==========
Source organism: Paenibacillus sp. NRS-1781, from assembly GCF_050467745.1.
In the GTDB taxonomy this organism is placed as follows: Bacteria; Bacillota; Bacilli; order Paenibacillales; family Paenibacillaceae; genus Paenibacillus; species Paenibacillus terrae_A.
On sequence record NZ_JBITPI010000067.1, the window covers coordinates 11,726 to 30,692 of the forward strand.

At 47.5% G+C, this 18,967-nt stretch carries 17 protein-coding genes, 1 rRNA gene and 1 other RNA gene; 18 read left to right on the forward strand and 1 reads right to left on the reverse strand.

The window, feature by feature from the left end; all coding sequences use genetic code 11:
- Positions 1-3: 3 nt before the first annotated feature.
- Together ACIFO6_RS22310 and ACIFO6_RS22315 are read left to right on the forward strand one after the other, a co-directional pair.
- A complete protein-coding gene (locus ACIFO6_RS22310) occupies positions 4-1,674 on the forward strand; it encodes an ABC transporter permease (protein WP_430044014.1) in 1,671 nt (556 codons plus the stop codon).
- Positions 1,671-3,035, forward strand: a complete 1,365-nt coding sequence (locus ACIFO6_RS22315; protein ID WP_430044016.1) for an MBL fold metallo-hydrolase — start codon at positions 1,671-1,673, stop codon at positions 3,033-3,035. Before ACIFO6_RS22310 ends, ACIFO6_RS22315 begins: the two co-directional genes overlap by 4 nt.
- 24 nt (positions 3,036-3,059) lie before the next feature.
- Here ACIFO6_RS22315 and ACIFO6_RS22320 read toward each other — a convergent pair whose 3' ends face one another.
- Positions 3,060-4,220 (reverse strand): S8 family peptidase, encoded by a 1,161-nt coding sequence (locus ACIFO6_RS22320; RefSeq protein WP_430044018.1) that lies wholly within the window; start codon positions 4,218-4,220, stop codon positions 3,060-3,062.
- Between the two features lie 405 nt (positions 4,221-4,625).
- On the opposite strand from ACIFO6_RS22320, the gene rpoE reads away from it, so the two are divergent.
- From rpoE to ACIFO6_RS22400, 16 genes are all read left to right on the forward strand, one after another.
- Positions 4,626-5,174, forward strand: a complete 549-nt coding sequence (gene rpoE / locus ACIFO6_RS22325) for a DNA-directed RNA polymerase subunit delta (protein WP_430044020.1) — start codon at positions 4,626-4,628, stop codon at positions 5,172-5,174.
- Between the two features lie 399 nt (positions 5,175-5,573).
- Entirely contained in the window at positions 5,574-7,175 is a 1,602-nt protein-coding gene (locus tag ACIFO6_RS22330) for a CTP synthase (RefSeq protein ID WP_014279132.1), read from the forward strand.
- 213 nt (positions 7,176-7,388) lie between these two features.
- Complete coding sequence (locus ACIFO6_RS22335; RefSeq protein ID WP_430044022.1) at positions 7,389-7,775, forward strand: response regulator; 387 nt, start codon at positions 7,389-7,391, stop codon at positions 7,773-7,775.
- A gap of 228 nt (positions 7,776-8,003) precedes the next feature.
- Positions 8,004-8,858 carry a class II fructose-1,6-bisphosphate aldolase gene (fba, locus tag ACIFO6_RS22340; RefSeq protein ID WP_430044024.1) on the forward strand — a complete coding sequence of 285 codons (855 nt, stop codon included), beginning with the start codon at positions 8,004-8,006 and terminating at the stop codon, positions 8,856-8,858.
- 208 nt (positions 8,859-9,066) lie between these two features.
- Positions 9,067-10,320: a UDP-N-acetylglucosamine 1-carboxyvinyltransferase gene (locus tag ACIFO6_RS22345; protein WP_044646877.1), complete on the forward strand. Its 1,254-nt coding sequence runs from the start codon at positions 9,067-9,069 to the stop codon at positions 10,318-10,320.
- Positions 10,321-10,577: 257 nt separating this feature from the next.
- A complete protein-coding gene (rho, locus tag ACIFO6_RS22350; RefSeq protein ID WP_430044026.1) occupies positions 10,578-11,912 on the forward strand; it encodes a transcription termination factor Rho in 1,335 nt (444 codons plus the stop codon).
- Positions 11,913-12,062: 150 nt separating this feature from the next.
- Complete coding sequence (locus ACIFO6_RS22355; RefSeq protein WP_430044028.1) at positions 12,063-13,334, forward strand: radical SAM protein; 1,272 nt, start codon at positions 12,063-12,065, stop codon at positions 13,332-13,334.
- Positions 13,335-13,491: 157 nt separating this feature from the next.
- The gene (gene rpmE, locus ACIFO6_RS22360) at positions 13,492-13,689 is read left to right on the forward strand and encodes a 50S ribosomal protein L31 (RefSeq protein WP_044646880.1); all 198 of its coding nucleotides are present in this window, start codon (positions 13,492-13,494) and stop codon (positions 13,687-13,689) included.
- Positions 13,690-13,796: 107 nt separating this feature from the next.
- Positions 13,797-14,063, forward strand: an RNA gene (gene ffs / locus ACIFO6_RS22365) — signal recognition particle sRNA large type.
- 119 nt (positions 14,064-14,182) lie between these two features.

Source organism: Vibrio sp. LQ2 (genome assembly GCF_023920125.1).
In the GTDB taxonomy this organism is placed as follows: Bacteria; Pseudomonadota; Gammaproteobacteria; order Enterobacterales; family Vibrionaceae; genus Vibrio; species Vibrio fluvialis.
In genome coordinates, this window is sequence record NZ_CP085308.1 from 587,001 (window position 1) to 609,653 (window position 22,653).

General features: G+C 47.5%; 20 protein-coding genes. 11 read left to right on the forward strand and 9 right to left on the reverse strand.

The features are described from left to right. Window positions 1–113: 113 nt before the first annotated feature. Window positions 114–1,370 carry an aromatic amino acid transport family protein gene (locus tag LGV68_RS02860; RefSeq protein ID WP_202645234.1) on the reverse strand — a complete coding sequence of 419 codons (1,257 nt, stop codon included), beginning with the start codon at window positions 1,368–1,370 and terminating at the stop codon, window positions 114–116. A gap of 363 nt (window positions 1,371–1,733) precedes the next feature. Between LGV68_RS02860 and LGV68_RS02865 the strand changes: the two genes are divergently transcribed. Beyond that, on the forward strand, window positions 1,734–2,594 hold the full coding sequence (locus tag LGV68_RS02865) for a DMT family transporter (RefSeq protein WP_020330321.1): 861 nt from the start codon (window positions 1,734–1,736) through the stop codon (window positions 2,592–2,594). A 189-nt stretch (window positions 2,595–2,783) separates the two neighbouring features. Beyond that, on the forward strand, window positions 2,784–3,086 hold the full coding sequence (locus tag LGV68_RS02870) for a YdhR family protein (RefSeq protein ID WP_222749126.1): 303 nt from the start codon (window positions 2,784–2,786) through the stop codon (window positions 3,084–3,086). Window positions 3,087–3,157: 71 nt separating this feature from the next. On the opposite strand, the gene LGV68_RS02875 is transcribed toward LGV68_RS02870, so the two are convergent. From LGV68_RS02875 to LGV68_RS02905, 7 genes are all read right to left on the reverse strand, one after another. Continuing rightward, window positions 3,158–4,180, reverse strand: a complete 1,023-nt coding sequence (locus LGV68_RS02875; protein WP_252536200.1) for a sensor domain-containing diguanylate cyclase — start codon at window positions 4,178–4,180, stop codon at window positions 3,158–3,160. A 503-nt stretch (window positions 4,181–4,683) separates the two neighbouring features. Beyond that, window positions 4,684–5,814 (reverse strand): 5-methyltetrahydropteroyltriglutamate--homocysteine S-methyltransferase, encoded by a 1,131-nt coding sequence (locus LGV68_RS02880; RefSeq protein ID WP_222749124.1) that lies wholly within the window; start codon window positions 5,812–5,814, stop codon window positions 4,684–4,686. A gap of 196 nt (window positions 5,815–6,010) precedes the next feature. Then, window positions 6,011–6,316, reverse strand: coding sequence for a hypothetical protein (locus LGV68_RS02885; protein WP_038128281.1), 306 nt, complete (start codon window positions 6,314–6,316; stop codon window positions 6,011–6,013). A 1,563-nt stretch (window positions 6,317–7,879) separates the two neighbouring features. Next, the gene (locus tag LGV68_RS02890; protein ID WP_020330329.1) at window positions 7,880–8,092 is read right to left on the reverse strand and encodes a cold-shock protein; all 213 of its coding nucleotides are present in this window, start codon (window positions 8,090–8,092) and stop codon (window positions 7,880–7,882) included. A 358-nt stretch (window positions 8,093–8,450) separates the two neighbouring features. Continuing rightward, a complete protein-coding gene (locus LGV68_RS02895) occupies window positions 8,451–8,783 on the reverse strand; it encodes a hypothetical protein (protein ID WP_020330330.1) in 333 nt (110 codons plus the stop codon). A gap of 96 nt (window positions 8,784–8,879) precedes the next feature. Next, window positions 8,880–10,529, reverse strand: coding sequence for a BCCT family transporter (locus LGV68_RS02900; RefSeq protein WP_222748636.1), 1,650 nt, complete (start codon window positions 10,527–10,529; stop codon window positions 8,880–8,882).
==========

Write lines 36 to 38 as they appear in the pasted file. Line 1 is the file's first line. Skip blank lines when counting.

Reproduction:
In genome coordinates, this window is sequence record NZ_CP085308.1 from 587,001 (window position 1) to 609,653 (window position 22,653).

General features: G+C 47.5%; 20 protein-coding genes. 11 read left to right on the forward strand and 9 right to left on the reverse strand.

The features are described from left to right. Window positions 1–113: 113 nt before the first annotated feature. Window positions 114–1,370 carry an aromatic amino acid transport family protein gene (locus tag LGV68_RS02860; RefSeq protein ID WP_202645234.1) on the reverse strand — a complete coding sequence of 419 codons (1,257 nt, stop codon included), beginning with the start codon at window positions 1,368–1,370 and terminating at the stop codon, window positions 114–116. A gap of 363 nt (window positions 1,371–1,733) precedes the next feature. Between LGV68_RS02860 and LGV68_RS02865 the strand changes: the two genes are divergently transcribed. Beyond that, on the forward strand, window positions 1,734–2,594 hold the full coding sequence (locus tag LGV68_RS02865) for a DMT family transporter (RefSeq protein WP_020330321.1): 861 nt from the start codon (window positions 1,734–1,736) through the stop codon (window positions 2,592–2,594). A 189-nt stretch (window positions 2,595–2,783) separates the two neighbouring features. Beyond that, on the forward strand, window positions 2,784–3,086 hold the full coding sequence (locus tag LGV68_RS02870) for a YdhR family protein (RefSeq protein ID WP_222749126.1): 303 nt from the start codon (window positions 2,784–2,786) through the stop codon (window positions 3,084–3,086). Window positions 3,087–3,157: 71 nt separating this feature from the next. On the opposite strand, the gene LGV68_RS02875 is transcribed toward LGV68_RS02870, so the two are convergent. From LGV68_RS02875 to LGV68_RS02905, 7 genes are all read right to left on the reverse strand, one after another. Continuing rightward, window positions 3,158–4,180, reverse strand: a complete 1,023-nt coding sequence (locus LGV68_RS02875; protein WP_252536200.1) for a sensor domain-containing diguanylate cyclase — start codon at window positions 4,178–4,180, stop codon at window positions 3,158–3,160. A 503-nt stretch (window positions 4,181–4,683) separates the two neighbouring features. Beyond that, window positions 4,684–5,814 (reverse strand): 5-methyltetrahydropteroyltriglutamate--homocysteine S-methyltransferase, encoded by a 1,131-nt coding sequence (locus LGV68_RS02880; RefSeq protein ID WP_222749124.1) that lies wholly within the window; start codon window positions 5,812–5,814, stop codon window positions 4,684–4,686. A gap of 196 nt (window positions 5,815–6,010) precedes the next feature. Then, window positions 6,011–6,316, reverse strand: coding sequence for a hypothetical protein (locus LGV68_RS02885; protein WP_038128281.1), 306 nt, complete (start codon window positions 6,314–6,316; stop codon window positions 6,011–6,013). A 1,563-nt stretch (window positions 6,317–7,879) separates the two neighbouring features. Next, the gene (locus tag LGV68_RS02890; protein ID WP_020330329.1) at window positions 7,880–8,092 is read right to left on the reverse strand and encodes a cold-shock protein; all 213 of its coding nucleotides are present in this window, start codon (window positions 8,090–8,092) and stop codon (window positions 7,880–7,882) included. A 358-nt stretch (window positions 8,093–8,450) separates the two neighbouring features. Continuing rightward, a complete protein-coding gene (locus LGV68_RS02895) occupies window positions 8,451–8,783 on the reverse strand; it encodes a hypothetical protein (protein ID WP_020330330.1) in 333 nt (110 codons plus the stop codon). A gap of 96 nt (window positions 8,784–8,879) precedes the next feature. Next, window positions 8,880–10,529, reverse strand: coding sequence for a BCCT family transporter (locus LGV68_RS02900; RefSeq protein WP_222748636.1), 1,650 nt, complete (start codon window positions 10,527–10,529; stop codon window positions 8,880–8,882).